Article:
Spatial and Regional Economics Research Centre - Journal Articles

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    Regional variations in automation job risk and labour market thickness to agricultural employment
    (Elsevier Ltd., 2022-03-04) Rijnks, Richard Henry; Crowley, Frank; Doran, Justin; Department of Agriculture, Food and the Marine, Ireland
    Automation has the potential to transform entire agricultural value chains and the nature of agricultural business. Recent studies have emphasised barriers to adoption, as well as issues related to labour market and cultural outcomes of automation. However, thus far, very little attention has been afforded to the regional variations in the potential for automation adoption or threats to agricultural employment. Specifically, research to date does not take into account the local availability of similar occupations including those in different sectors to which displaced workers may transition. Threats to employment and lower numbers of similar jobs locally are particularly salient in rural contexts, given the thin and specialized local labour markets. The aims of this paper are to show the regional distribution of risk to automation for the agricultural sector specifically, and to link these patterns to indicators for occupation specific labour market thickness in Ireland. Using detailed occupational skills data, we construct indices for local labour market thickness conditioned on occupational skills and knowledge requirements. We show that there is substantial regional heterogeneity in the potential threat of automation to the employment prospects of workers currently active in the agricultural sector. This regional heterogeneity highlights the importance of the regional context for designing effective labour market policy in the face of job automation.
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    Economic and employment impacts of offshore wind for Ireland: A value chain analysis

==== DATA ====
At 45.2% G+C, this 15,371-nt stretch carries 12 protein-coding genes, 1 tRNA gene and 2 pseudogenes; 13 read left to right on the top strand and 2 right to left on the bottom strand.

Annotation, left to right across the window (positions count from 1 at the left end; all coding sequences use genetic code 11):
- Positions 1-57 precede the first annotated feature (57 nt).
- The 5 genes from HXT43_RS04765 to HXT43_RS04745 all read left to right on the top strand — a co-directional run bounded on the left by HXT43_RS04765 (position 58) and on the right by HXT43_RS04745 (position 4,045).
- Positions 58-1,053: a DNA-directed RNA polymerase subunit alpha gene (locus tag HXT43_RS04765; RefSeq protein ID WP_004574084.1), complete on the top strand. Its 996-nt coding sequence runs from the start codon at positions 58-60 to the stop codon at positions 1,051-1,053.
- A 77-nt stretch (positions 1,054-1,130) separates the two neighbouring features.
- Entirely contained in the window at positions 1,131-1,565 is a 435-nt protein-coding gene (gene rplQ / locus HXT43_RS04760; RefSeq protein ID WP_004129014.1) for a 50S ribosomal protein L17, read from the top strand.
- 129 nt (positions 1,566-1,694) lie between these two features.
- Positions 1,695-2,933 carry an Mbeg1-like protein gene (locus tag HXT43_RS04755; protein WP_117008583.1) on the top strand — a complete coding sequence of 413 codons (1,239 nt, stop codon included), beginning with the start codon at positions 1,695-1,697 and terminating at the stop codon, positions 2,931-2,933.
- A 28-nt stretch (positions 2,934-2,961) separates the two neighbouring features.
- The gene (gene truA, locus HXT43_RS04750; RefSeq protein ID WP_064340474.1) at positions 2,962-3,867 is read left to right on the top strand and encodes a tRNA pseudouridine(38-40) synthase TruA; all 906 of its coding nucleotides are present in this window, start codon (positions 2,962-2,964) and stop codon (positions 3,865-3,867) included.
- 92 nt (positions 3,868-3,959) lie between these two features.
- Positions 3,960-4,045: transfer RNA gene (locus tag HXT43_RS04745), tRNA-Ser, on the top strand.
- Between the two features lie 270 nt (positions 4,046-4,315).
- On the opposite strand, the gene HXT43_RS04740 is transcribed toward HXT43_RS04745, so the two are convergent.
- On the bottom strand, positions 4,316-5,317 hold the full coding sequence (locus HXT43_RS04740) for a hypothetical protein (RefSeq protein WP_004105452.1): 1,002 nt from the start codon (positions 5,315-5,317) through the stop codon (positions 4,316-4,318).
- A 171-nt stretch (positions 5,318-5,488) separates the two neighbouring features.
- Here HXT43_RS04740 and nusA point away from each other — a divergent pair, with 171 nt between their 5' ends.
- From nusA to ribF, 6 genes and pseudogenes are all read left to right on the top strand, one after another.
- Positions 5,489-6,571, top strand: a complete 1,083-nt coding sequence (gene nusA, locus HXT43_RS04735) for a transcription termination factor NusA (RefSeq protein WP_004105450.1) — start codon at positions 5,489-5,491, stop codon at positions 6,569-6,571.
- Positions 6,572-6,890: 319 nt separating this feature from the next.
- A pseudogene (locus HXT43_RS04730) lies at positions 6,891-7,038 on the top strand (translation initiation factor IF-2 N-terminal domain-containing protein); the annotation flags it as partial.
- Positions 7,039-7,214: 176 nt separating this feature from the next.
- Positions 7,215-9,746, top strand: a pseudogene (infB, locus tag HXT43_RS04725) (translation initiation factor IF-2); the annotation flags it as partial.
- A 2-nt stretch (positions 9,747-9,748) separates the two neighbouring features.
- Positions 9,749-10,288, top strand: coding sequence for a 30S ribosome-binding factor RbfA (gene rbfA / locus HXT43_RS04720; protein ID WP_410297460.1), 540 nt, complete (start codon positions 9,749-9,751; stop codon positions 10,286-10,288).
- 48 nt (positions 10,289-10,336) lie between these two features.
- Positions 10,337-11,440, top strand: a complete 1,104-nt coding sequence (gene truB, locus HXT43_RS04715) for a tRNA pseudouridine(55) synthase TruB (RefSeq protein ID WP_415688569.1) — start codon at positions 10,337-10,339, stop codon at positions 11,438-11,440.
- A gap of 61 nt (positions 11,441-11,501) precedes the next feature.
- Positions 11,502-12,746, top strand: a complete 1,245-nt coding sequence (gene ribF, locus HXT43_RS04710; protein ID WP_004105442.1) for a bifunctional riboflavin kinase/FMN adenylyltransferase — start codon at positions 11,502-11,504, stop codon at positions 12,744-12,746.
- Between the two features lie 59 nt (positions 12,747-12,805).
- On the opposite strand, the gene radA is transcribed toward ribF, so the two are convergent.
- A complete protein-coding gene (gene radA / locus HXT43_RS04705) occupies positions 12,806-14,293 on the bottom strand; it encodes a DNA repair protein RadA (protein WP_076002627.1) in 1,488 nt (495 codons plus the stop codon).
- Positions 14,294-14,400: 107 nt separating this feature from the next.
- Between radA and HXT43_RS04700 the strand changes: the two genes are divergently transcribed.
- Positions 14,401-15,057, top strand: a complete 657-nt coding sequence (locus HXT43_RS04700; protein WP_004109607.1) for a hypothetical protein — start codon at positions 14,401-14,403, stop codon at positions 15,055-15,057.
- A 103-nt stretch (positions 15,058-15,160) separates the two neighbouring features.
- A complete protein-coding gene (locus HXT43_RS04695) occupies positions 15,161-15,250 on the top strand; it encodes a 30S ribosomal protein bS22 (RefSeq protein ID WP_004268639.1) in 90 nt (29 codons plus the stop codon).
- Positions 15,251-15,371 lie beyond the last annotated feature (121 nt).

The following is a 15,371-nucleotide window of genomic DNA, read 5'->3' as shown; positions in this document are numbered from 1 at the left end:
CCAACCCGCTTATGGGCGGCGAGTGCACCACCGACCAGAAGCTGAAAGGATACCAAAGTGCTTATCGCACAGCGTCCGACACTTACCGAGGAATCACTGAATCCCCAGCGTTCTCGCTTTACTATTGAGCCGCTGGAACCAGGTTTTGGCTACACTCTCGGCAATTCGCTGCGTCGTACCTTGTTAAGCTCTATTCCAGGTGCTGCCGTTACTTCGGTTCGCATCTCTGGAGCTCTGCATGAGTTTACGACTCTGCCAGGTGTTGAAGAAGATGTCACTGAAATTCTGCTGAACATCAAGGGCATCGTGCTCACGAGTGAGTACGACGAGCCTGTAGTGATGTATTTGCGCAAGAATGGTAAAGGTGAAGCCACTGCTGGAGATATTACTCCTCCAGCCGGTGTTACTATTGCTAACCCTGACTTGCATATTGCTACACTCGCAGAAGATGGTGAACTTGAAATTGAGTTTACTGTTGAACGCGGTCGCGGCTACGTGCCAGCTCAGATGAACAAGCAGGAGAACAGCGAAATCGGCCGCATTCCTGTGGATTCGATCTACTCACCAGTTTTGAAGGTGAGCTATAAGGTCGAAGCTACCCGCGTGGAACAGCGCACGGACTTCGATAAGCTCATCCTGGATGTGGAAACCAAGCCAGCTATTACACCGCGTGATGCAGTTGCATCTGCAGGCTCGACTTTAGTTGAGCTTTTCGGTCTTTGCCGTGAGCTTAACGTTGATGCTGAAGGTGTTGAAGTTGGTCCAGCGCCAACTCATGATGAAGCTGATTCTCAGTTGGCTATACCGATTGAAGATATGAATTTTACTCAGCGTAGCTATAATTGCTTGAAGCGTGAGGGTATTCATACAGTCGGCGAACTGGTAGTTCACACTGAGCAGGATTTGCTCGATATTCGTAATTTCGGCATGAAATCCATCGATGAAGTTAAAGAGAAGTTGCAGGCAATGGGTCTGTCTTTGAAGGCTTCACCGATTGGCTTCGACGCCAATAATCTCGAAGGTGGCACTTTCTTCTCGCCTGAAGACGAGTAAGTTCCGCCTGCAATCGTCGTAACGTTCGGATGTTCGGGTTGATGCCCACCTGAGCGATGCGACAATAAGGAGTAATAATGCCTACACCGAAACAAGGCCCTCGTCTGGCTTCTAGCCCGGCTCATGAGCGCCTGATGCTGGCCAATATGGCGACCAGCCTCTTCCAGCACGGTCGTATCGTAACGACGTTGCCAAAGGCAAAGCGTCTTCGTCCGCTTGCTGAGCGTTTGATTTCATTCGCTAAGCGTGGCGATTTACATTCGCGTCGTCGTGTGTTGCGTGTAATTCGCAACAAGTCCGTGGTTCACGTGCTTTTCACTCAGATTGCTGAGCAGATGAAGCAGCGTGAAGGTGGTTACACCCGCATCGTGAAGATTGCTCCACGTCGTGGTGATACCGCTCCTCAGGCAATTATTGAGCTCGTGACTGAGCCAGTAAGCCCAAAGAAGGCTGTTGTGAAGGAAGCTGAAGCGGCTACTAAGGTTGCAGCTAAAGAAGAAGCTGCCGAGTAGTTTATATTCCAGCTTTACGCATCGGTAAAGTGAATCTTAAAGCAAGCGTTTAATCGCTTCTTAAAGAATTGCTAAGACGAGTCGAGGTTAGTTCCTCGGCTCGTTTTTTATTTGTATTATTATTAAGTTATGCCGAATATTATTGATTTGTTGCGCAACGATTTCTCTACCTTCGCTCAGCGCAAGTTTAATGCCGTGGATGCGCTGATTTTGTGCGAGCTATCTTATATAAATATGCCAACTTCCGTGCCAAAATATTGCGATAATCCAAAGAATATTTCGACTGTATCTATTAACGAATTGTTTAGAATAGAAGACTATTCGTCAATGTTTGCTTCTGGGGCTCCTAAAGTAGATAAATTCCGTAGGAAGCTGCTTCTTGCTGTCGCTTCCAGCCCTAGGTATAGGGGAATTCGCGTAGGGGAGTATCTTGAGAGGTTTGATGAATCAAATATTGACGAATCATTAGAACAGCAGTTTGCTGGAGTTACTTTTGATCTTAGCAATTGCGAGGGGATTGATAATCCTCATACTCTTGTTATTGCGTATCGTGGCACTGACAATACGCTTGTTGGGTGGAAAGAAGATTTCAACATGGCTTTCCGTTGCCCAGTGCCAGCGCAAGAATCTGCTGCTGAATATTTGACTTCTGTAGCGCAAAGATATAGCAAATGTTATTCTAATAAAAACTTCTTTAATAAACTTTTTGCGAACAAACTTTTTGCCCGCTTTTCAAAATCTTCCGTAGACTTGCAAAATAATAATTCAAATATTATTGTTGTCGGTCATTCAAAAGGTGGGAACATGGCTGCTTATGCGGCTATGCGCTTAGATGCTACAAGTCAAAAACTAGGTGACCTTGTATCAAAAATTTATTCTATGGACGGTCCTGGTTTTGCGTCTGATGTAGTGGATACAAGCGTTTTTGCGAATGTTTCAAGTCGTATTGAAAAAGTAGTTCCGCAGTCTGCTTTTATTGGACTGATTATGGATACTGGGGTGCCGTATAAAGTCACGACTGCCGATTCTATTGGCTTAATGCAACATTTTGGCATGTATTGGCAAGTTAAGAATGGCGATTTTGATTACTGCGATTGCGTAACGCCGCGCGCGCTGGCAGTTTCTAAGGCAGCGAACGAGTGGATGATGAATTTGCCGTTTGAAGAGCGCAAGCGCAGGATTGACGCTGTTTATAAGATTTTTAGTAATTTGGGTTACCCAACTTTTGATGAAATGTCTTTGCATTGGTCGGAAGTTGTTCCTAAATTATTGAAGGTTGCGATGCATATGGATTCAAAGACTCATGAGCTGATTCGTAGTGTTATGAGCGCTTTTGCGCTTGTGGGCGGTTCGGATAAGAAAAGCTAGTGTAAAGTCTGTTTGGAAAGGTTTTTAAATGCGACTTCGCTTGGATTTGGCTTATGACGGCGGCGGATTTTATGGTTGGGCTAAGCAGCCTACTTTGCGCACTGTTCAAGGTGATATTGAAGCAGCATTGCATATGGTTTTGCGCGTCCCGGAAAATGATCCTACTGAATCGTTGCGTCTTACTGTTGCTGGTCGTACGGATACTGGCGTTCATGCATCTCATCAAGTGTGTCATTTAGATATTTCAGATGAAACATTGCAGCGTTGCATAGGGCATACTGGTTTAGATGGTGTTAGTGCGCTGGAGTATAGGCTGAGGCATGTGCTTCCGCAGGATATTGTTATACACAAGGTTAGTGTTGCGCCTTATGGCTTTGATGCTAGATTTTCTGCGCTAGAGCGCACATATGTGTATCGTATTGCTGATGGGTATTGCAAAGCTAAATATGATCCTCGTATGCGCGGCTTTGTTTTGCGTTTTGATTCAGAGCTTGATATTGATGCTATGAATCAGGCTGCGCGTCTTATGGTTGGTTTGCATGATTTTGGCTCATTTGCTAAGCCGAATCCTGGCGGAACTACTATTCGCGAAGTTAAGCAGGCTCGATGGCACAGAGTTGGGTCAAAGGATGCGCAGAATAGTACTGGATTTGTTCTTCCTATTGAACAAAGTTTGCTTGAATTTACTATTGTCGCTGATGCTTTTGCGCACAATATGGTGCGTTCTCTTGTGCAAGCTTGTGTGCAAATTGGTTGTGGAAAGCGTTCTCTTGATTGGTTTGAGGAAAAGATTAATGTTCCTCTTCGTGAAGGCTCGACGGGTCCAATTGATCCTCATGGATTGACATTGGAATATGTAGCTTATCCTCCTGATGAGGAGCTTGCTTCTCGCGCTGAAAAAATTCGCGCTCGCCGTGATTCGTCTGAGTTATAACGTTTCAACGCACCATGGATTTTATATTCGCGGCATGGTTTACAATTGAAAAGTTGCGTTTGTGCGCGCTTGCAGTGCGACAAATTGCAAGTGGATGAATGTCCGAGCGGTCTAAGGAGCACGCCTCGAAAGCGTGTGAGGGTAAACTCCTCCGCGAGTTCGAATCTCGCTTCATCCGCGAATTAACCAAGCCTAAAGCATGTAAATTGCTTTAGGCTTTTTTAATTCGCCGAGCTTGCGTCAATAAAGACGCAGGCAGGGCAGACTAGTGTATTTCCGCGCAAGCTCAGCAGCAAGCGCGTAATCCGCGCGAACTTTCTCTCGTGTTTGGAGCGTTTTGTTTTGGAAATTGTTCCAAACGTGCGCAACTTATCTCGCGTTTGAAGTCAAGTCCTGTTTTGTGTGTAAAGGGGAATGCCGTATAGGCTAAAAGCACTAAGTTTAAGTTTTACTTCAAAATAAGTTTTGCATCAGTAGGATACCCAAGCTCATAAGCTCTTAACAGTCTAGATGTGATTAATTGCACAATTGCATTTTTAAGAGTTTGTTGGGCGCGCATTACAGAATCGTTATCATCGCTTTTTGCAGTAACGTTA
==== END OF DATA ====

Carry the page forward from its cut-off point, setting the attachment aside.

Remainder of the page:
(Taylor & Francis Group, 2020-07-13) Kandrot, Sarah; Cummins, Val; Jordan, Declan; Murphy, Jimmy; Science Foundation Ireland
    The imminent development of a number of offshore wind farms in the Republic of Ireland presents a sizable opportunity to stimulate the Irish economy through the growth of an indigenous and globally competitive offshore wind supply chain. This study uses a value chain analysis to evaluate the economic and employment potential of the offshore wind sector for Ireland. The analysis is based on the expenditure on products and services required to develop an offshore wind farm, the planned capacity of projects in the pipeline, and the ability of Irish companies to supply the sector. Results suggest that by 2030, 2.5–4.5GW of domestic offshore wind development could create between 11,424 and 20,563 supply chain jobs and generate between €763 m and €1.4bn in gross value added. This is the first study to estimate domestic GVA potential for the sector.
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    More subsidies, more innovation? Evaluating whether a mix of subsidies from regional, national and EU sources crowds out firm-level innovation
    (Routledge, 2019-03-25) Mulligan, Kevin; Lenihan, Helena; Doran, Justin; Irish Research Council; Science Foundation Ireland
    Policy-makers at regional, national and European Union (EU) levels of governance use a variety of subsidy programmes to stimulate firm-level innovation. Against this backdrop, this paper investigates three important issues that have not received sufficient attention in the literature: (1) whether evaluating the impact of subsidies from each individual source is biased by ignoring firms that receive a mix of subsidies from different sources at the same point in time; (2) whether receiving a mix of subsidies from regional, national and EU sources crowds out firm-level innovation; and (3) if effective, whether subsidy mix stimulates forms of innovation with higher private or social returns. The findings demonstrate that ignoring subsidy mix significantly biases evaluations of subsidies from individual sources. Moreover, subsidy mix can be a highly effective means of stimulating forms of firm-level innovation with the highest social returns, precisely where market and systemic failures are most acute.